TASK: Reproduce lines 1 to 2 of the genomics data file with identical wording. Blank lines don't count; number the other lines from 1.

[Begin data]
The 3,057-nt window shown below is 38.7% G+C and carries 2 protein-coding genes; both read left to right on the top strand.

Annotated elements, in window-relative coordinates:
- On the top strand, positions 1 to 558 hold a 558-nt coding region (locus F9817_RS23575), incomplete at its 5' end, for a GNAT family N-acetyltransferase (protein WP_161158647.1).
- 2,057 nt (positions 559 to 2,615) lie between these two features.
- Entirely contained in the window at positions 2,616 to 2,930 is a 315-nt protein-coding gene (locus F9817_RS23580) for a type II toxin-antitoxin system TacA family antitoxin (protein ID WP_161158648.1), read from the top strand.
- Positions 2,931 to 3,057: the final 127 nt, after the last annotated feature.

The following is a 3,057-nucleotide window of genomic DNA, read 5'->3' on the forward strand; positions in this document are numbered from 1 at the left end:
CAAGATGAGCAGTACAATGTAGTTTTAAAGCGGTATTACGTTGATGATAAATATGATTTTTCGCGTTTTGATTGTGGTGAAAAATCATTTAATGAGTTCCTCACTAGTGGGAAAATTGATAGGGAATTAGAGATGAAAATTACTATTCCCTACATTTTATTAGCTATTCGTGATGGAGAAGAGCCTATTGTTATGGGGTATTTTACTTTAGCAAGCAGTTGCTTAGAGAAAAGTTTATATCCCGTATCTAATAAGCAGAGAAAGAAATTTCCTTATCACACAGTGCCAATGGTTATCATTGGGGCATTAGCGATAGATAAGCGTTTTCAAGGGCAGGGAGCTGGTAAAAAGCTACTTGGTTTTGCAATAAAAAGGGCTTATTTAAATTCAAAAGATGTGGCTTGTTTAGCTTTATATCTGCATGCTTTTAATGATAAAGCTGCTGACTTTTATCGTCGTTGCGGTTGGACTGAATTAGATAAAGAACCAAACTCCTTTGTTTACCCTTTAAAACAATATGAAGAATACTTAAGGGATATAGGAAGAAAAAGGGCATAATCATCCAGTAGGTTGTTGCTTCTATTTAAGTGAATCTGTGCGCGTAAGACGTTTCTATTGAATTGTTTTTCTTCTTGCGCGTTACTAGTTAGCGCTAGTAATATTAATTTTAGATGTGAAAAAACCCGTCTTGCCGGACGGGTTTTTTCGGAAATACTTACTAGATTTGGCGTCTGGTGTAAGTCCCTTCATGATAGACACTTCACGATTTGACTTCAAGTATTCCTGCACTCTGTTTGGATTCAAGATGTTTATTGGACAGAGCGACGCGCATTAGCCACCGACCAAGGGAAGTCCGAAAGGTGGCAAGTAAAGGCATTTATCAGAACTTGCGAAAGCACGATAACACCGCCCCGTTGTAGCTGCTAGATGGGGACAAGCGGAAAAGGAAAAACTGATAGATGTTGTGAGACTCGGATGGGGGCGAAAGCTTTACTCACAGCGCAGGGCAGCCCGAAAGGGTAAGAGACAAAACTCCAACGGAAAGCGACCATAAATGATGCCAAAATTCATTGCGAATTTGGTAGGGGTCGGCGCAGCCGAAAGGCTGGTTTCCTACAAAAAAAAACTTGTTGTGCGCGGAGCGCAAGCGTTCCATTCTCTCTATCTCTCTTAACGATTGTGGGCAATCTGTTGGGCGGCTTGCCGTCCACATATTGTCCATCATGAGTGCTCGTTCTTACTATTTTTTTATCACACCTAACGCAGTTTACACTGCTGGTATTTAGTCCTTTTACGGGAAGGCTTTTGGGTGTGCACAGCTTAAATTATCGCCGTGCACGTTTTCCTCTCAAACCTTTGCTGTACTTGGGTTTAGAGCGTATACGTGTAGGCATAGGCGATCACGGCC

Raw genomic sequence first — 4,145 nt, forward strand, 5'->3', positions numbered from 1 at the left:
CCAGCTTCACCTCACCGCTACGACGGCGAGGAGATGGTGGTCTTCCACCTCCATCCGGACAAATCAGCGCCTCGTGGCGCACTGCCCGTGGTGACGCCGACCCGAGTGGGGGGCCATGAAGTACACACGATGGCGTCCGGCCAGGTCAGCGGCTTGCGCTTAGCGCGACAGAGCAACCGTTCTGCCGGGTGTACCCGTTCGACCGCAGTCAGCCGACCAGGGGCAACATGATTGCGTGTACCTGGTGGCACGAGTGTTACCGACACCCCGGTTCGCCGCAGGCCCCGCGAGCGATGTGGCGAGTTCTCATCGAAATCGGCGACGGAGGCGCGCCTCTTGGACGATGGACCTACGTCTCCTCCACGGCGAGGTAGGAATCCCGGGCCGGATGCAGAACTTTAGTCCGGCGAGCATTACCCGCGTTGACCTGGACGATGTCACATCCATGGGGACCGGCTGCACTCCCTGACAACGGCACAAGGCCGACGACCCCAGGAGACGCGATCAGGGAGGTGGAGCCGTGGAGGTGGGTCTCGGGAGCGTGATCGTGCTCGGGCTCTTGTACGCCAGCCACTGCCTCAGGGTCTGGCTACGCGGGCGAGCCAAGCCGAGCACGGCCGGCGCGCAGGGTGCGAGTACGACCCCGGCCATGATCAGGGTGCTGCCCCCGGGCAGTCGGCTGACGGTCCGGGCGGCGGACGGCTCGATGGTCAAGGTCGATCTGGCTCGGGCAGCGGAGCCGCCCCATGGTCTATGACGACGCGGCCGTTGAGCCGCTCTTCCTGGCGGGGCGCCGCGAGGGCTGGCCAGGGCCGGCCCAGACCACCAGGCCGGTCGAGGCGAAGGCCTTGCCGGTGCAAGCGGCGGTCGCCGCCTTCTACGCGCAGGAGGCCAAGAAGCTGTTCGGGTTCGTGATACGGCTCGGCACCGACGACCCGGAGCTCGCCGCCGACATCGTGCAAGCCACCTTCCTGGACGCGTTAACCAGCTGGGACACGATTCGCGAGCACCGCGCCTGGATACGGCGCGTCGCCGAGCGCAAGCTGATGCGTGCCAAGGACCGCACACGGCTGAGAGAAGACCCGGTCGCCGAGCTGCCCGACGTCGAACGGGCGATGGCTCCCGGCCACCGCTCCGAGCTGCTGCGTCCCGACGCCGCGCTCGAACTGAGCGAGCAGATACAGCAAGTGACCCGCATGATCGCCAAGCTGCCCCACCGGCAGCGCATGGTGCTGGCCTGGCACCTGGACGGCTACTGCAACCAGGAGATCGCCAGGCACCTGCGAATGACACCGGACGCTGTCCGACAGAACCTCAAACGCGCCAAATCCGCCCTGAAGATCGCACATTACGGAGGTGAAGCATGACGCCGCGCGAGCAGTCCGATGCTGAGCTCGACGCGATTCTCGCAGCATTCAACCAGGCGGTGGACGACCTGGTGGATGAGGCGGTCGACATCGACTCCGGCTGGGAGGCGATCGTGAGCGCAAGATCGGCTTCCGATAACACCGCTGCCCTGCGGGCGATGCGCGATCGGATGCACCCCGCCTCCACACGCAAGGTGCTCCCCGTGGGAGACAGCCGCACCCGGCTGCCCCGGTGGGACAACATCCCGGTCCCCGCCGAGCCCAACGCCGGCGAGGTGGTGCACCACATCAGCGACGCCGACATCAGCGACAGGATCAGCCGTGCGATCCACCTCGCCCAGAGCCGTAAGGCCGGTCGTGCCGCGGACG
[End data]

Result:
The 3,057-nt window shown below is 38.7% G+C and carries 2 protein-coding genes; both read left to right on the top strand.

Annotated elements, in window-relative coordinates: